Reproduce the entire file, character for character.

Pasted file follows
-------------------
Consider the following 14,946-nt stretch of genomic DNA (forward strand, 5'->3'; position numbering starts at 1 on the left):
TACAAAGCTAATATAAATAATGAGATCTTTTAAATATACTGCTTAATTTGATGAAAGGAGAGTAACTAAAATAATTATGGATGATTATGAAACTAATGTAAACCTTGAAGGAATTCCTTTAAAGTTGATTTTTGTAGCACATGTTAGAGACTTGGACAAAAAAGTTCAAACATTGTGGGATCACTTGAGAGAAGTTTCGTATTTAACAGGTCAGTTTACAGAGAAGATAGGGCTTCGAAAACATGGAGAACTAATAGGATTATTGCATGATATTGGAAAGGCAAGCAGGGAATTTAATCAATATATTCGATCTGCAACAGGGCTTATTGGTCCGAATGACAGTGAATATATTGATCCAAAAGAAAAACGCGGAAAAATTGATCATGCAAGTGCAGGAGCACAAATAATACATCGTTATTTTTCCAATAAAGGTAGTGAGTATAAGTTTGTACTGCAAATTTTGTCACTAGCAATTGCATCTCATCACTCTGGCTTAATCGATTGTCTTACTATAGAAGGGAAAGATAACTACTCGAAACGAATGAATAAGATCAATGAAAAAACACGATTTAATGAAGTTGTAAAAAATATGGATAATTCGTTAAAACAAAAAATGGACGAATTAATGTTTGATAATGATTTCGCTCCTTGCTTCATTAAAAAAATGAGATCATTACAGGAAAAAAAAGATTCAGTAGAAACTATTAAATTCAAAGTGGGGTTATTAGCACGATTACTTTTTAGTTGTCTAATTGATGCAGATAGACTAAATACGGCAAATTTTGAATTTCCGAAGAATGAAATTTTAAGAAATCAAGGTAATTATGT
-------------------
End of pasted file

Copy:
Consider the following 14,946-nt stretch of genomic DNA (forward strand, 5'->3'; position numbering starts at 1 on the left):
TACAAAGCTAATATAAATAATGAGATCTTTTAAATATACTGCTTAATTTGATGAAAGGAGAGTAACTAAAATAATTATGGATGATTATGAAACTAATGTAAACCTTGAAGGAATTCCTTTAAAGTTGATTTTTGTAGCACATGTTAGAGACTTGGACAAAAAAGTTCAAACATTGTGGGATCACTTGAGAGAAGTTTCGTATTTAACAGGTCAGTTTACAGAGAAGATAGGGCTTCGAAAACATGGAGAACTAATAGGATTATTGCATGATATTGGAAAGGCAAGCAGGGAATTTAATCAATATATTCGATCTGCAACAGGGCTTATTGGTCCGAATGACAGTGAATATATTGATCCAAAAGAAAAACGCGGAAAAATTGATCATGCAAGTGCAGGAGCACAAATAATACATCGTTATTTTTCCAATAAAGGTAGTGAGTATAAGTTTGTACTGCAAATTTTGTCACTAGCAATTGCATCTCATCACTCTGGCTTAATCGATTGTCTTACTATAGAAGGGAAAGATAACTACTCGAAACGAATGAATAAGATCAATGAAAAAACACGATTTAATGAAGTTGTAAAAAATATGGATAATTCGTTAAAACAAAAAATGGACGAATTAATGTTTGATAATGATTTCGCTCCTTGCTTCATTAAAAAAATGAGATCATTACAGGAAAAAAAAGATTCAGTAGAAACTATTAAATTCAAAGTGGGGTTATTAGCACGATTACTTTTTAGTTGTCTAATTGATGCAGATAGACTAAATACGGCAAATTTTGAATTTCCGAAGAATGAAATTTTAAGAAATCAAGGTAATTATGT